'The Compendious Book on Calculation by Completion and Balancing') is a mathematical book written approximately 830 CE. The book was translated in Latin as Liber algebrae et almucabala by Robert of Chester (Segovia. subtracting a number from both sides of the equation) described in this book.[19] Al-Khwārizmī's method of solving linear and quadratic equations worked by first reducing the equation to one of six standard forms (where b and c are positive integers)  squares equal roots (ax2 = bx)  squares equal number (ax2 = c)  roots equal number (bx = c) . [16] The term algebra is derived from the name of one of the basic operations with equations (al-jabr. [18] and discussed the fundamental methods of "reduction" and "balancing". 1145) hence "algebra".[17] It provided an exhaustive account of solving polynomial equations up to the second degree. or.Algebra Main article: The Compendious Book on Calculation by Completion and Balancing Further information: Latin translations of the 12th century and Islamic science Left: The original Arabic print manuscript of the Book of Algebra by Al-Khwarizmi. the cancellation of like terms on opposite sides of the equation. A Latin translation is kept in Cambridge. A unique Arabic copy is kept at Oxford and was translated in 1831 by F. and also by Gerard of Cremona. surveying and legal inheritance. referring to the transposition of subtracted terms to the other side of an equation. that is. Right: A page from The Algebra of Al-Khwarizmi by Fredrick Rosen. The book was written with the encouragement of the Caliph al-Ma'mun as a popular work on calculation and is replete with examples and applications to a wide range of problems in trade. Al-Kitāb al-mukhtas ṣar fī h ṣisāb al-jabr wa-l-muqābala (Arabic: ‫ي حساب لالجبر‬‎‫لالكتاب لالمختصر ف‬ ‫ولالمقابلة‬. meaning completion. Rosen. in English.

Subtract this from the moiety of the roots. (from an 1831 translation) If some one say: "You divide ten into two parts: multiply the one by itself. Multiply this by itself. the moiety is fifty and a half. geometrical magnitudes. Sind ibn ʿAlī. most of this notation had not yet been invented. including |Abū HṬanīfa al-Dīnawarī. for one problem he writes. namely the beginnings of algebra. F.." Computation: You say. Abū MuhṬammad al-ʿAdlī. and Šarafaddīn al-TṬūsī. The above discussion uses modern mathematical notation for the types of problems which the book discusses. Robertson wrote in the MacTutor History of Mathematics archive: Perhaps one of the most significant advances made by Arabic mathematics began at this time with the work of al-Khwarizmi. Al-jabr is the process of removing negative units. [16] In modern notation this process. it will be equal to the other taken eighty-one times. which is equal to a hundred and one roots. J. It gave mathematics a whole new . and add them to eighty-one. It was a revolutionary move away from the Greek concept of mathematics which was essentially geometry. It is important to understand just how significant this new idea was. ten less thing. Then . O'Conner and E. Let the roots of the equation be 'p' and 'q'. the remainder is two thousand four hundred and fifty and a quarter. Subtract from this one hundred. and this is equal to eighty-one things. to all be treated as "algebraic objects".'Abd al-Hamīd ibn Turk. with 'x' the "thing" (shay') or "root". etc. Al-muqābala is the process of bringing quantities of the same type to the same side of the equation. It will then be a hundred plus a square. it is forty-nine and a half. There remains one. which is fifty and a half. For example. Abū Kāmil Shujā ibn Aslam. Sahl ibn Bišr. it is two thousand five hundred and fifty and a quarter. irrational numbers. and So a root is given by Several authors have also published texts under the name of Kitāb al-jabr wa-l-muqābala. squares and roots equal number (ax2 + bx = c)  squares and number equal roots (ax2 + c = bx)  roots and number equal squares (bx + c = ax2) by dividing out the coefficient of the square and using the two operations al-jabr (Arabic: ‫لالجبر‬ "restoring" or "completion") and al-muqābala ("balancing"). is a hundred plus a square less twenty things. Extract the root from this. J. in al-Khwārizmī's day. is given by the steps. x2 + 14 = x + 5 is reduced to x2 + 9 = x. Algebra was a unifying theory which allowed rational numbers. Abū Yūsuf al-Mis sṬ ṬīsṬī. For example. and this is one of the two parts. multiplied by itself. Separate the twenty things from a hundred and a square. For example. so he had to use ordinary text to present problems and their solutions. Halve the roots. roots and squares from the equation by adding the same quantity to each side. x2 = 40x − 4x2 is reduced to 5x2 = 40x. However.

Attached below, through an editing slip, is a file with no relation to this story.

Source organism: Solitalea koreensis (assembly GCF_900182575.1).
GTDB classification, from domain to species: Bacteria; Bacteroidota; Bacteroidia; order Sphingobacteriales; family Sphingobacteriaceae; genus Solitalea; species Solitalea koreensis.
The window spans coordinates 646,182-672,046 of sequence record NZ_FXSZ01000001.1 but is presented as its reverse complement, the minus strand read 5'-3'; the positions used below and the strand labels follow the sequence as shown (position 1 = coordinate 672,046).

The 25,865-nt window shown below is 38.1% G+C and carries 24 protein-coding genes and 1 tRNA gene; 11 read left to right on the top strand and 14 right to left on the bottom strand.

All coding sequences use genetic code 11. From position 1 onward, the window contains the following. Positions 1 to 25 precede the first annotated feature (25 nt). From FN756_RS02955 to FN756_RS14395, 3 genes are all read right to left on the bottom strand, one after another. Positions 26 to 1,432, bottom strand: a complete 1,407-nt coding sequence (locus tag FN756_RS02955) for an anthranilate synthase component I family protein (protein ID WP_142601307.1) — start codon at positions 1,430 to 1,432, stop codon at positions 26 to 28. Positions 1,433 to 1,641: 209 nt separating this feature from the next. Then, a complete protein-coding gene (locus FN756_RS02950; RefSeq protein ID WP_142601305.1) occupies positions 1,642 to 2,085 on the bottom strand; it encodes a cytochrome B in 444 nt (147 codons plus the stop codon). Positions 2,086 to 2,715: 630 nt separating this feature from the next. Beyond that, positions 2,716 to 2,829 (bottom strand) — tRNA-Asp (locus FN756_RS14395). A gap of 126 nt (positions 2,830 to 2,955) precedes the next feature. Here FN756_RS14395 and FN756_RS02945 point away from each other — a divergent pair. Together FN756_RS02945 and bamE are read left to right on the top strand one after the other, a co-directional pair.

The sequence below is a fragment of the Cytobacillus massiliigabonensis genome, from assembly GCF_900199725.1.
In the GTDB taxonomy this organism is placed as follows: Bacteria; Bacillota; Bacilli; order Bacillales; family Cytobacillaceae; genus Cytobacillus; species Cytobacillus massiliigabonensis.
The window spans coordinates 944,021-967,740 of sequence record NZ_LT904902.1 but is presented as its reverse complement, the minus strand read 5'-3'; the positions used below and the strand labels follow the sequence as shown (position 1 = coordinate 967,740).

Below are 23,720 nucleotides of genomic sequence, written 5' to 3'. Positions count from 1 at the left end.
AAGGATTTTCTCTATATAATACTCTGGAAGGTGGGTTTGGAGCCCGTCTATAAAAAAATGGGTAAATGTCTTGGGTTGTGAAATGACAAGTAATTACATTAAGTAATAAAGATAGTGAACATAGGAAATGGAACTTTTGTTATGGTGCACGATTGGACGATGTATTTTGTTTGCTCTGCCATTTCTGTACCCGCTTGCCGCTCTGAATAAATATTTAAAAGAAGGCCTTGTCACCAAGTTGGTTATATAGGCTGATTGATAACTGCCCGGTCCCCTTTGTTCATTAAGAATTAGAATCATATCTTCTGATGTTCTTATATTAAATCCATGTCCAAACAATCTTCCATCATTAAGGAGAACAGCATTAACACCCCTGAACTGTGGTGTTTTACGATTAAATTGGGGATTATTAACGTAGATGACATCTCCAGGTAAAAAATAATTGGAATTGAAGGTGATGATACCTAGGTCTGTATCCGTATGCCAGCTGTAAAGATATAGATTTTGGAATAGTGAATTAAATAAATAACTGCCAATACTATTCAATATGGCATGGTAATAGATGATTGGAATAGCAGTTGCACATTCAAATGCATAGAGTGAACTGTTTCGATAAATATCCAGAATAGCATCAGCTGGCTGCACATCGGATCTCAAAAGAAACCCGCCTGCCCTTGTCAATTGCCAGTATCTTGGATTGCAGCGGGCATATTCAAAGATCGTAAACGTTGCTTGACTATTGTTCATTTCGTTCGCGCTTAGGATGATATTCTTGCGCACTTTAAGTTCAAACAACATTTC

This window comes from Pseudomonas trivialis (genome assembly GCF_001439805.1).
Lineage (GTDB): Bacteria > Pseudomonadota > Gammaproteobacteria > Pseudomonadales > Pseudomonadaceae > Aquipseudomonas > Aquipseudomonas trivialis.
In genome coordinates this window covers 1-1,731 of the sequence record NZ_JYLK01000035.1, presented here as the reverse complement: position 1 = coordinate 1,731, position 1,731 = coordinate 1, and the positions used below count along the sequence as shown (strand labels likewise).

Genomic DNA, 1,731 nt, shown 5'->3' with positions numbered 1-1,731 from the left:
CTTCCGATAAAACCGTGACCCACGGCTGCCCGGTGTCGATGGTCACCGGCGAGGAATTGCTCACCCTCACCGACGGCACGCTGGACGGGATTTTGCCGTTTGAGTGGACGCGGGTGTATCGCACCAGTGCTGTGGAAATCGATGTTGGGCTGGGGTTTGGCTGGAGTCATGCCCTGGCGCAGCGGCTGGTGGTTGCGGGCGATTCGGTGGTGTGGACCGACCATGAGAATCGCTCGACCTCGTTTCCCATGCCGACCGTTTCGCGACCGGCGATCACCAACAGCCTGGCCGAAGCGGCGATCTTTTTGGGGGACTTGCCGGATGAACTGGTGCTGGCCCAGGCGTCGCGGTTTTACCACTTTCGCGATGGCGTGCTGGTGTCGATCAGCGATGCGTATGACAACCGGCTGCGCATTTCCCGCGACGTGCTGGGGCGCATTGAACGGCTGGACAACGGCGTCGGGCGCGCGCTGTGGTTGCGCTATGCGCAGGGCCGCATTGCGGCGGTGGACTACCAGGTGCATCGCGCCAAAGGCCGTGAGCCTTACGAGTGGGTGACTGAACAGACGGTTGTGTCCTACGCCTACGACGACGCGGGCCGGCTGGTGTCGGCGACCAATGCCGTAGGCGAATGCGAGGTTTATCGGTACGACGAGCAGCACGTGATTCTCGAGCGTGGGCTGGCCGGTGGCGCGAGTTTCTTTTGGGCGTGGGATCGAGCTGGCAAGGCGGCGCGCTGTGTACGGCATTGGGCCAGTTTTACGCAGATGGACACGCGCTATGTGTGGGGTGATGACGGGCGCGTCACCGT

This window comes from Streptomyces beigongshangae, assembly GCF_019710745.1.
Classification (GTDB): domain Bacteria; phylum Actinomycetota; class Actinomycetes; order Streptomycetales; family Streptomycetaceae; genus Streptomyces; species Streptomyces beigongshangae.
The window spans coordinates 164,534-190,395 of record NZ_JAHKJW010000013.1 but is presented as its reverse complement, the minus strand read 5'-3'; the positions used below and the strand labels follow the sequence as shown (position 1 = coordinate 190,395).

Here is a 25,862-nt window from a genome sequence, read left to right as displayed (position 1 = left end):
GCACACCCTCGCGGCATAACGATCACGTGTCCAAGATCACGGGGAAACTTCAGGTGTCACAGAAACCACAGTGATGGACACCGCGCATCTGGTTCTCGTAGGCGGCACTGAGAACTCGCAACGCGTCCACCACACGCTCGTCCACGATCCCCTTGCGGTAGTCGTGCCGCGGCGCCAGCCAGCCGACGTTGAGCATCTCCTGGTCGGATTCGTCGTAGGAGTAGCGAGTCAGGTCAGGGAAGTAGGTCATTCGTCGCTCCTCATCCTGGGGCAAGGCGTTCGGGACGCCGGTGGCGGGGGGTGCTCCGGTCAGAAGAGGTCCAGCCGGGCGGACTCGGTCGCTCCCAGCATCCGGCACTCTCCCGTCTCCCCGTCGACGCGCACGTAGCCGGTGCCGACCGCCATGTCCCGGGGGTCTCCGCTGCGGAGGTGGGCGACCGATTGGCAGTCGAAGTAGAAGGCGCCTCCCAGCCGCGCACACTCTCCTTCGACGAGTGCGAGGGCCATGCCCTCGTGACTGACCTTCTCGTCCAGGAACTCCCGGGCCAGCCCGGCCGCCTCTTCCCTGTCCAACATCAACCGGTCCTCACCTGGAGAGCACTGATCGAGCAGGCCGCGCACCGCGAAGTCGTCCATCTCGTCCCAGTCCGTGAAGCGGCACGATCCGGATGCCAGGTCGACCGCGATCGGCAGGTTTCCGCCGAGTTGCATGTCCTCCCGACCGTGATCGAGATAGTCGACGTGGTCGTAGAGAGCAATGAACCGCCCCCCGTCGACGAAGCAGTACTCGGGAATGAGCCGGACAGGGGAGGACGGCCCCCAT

The term "algorithm" is derived from the algorism. the technique of performing arithmetic with Hindu-Arabic . but an exposition which starts with primitive terms in which the combinations must give all possible prototypes for equations. but are commonly referred to by the first two words with which they start: Dixit algorizmi ("So said al-Khwārizmī"). beginning with "Dixit algorizmi" Arithmetic Al-Khwārizmī's second major work was on the subject of arithmetic. which survived in a Latin translation but was lost in the original Arabic. which henceforward explicitly constitute the true object of study.[20] R. a name given to the work by Baldassarre Boncompagni in 1857. The original Arabic title was possibly Kitāb al-Jamʿ wa-l-tafrīq bi-h ṣisāb al-Hind[22] ("The Book of Addition and Subtraction According to the Hindu Calculation"). but also from Diophantus' Arithmetica. insofar as it does not simply emerge in the course of solving a problem. and provided a vehicle for future development of the subject.development path so much broader in concept to that which had existed before. Rashed and Angela Armstrong write: Al-Khwarizmi's text can be seen to be distinct not only from the Babylonian tablets. On the other hand. the idea of an equation for its own sake appears from the beginning and.[21] Page from a Latin translation. Another important aspect of the introduction of algebraic ideas was that it allowed mathematics to be applied to itself in a way which had not happened before. or Algoritmi de numero Indorum ("al-Khwārizmī on the Hindu Art of Reckoning"). The translation was most likely done in the twelfth century by Adelard of Bath. based on the Hindu-Arabic numeral systemdeveloped in Indian mathematics. one could say.[23] Al-Khwarizmi's work on arithmetic was responsible for introducing the Arabic numerals. in a generic manner. who had also translated the astronomical tables in 1126. It no longer concerns a series of problems to be resolved. but is specifically called on to define an infinite class of problems. to the Western world. The Latin manuscripts are untitled.

Both "algorithm" and "algorism" are derived from the Latinized forms of al-Khwarizmi's name. Algoritmi and Algorismi. . respectively.numerals developed by al-Khwarizmi.